If I am going to be one of those third parties trying to create viable
products then yes my concern is with money, the more the better. Because the
more money a product generates the more money I have to reinvest in new
products.

...  [whole bunch of theoretical drivel snipped]

> ... you also assume the classic business model
> of monopolizing an idea to amortize plant investment is the only
> possible one.  Then, you've already assumed away open licenses.  Game
> over.

Here's the deal Steve. You pay (what ever it costs) to produce a PowerPC
north bridge with the following specs and a new motherboard that can use it
(along with other improvements to the south bridge such as VIAs or SiS..)
and publish the designs so I can manufacture them and sell them. When you've
got that done let me know.

The north bridge has to support 4x AGP, PC133 RAM, either the 60X bus or MPX
bus (strap selectable), and has the following built-in the chip: an ATI Rage
Pro graphics controller, a 10/100 Ethernet controller, USB (including the
PHY), a 1394 (including the PHY), what the heck since your paying, throw in
a SCSI controller too. It also has to have power management functions, DMA
channels, an interrupt controller, a RTC and at least 4 way SMP support. It
has to support two independent PCI buses, one 32 bit/33Mhz, one 64
bit/66Mhz. It should only cost you $500,000 to $1,000,000 to do that. When
you have it done give all the design files to me so I can use them to build
the hardware.

If I had Bill's money I'd do it and give it all away. But I don't have that
kind of money to burn, er donate to the cause. Sorry I haven't won the lotto
yet. Perhaps one of those new billionaires from Red Hat would like to fund
this kind of project.

>     John> Actually not. I can't use GPLed software to build some
>     John> products precisely because I have to publish the changes I
>
> There you go again.
>
> You have _decided_ not to use GPL'd software to build some products
> precisely because you _believe_ that none of the business models you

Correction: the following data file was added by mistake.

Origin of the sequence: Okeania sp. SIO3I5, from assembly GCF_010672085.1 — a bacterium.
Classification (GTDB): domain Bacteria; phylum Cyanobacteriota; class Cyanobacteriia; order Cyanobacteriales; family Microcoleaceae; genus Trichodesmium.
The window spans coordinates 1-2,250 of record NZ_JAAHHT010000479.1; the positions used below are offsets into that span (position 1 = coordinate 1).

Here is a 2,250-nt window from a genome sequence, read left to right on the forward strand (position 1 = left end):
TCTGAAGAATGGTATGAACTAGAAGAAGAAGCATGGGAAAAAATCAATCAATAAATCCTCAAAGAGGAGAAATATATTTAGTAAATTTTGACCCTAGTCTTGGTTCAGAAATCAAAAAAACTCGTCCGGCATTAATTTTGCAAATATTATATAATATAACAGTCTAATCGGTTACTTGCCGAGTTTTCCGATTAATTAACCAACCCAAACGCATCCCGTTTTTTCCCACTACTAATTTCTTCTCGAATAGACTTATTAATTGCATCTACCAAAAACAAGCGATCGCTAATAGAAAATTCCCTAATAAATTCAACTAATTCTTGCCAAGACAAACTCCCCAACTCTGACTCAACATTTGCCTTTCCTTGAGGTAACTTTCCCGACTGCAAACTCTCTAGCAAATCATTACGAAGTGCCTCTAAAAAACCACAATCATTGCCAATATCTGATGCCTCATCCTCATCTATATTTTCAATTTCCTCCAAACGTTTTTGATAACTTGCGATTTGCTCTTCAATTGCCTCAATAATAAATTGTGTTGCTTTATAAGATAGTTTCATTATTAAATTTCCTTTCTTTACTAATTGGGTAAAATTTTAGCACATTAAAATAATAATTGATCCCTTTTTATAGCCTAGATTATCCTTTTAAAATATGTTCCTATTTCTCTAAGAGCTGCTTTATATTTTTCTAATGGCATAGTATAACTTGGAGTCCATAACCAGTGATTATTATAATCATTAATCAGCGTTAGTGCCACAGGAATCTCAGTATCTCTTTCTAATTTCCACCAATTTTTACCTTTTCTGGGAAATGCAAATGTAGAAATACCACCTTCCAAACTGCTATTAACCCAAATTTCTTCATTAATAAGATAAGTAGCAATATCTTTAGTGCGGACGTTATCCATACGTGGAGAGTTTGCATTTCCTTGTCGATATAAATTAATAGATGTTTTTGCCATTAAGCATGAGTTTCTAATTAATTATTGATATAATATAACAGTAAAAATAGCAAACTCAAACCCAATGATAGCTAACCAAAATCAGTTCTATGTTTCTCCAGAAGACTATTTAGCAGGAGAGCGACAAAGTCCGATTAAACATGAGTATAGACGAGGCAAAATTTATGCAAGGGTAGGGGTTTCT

> are _aware_ of permit you to recover the financial investment plus a
> reasonable profit if you publish the necessary changes to the source,
> which is required by the GNU GPL.

That's correct and no one has shown me the counter example that works for
hardware or even proposed how it might work. Further the choice is not
always mine. Clients aren't eager to spend a million dollars on engineering
and then put the results out in the public so anyone can use them.

> There are several hypotheticals in there, all of which are under
> attack in discussions of free software.  I admit that I must challenge
> those hypotheticals; if you will not admit they need defense, I have
> nothing further to say to you.  But I will not permit you to sweep
> them under the rug and declare victory without pointing out your ruse.

I am not interested in hypotheticals or theoreticals. I'm interest in
practicals.

> BTW, my "economy of ideas" does not need to subsume the economy of
> money.  Just because you can't cover the ante doesn't mean that others
> can't.

That's correct, but so far neither Bill nor anyone from Red Hat has stepped
forward with the money. Neither is IBM willing to create the advanced north
bridge I mentioned above (nor is Motorola even though it would help them
sell more PowerPC chips). They are willing to do a low budget design that
uses major parts of a previous design, but even they, with the possibility
of recovering some of those costs from selling more PowerPC chips aren't
going to put the money out until someone starts selling a whole bunch of
boxes based on POP or some other (proprietary) design.

And my discussion has been focused on my investing MY money, not getting Red
Hat to pony up some cash.

>     John> make to the software. That means the use of that software to
>     John> create new products is limited more than it needs to be.
>
> But conversely, if the new products are proprietary, the use of those
> products to create new products is limited more than it needs to be.
> In fact, it's a monopoly.  Ugh.

So if the choice is a "monopoly" product that used some part of a public
design, or no product, we're better off with no product. (and that is the
choice. A product may be possible IF it can leverage a public design AND can
be kept proprietary, but may not be possible at all if I have to reinvent
everything from scratch, i.e. not use any part of the public design, but
have to reinvent it all.)

And technically it's not a monopoly product. Anyone else can create a
similar product, they just don't get to use other people's money
(investment) to do so.

...
>     >> And other people simply disagree with you.  They believe that,
>     >> at least for the domain of software, the GNU GPL is a more
>     >> effective way of creating large amounts of useful, economically
>     >> valuable products and making them available to users and
>     >> developers of derivative products than the alternative
>     >> licenses.
>
>     John> We'll have to disagree on that one.
>
> If you aren't going to produce or respond to analysis, let's.

There hasn't been much that is convincing.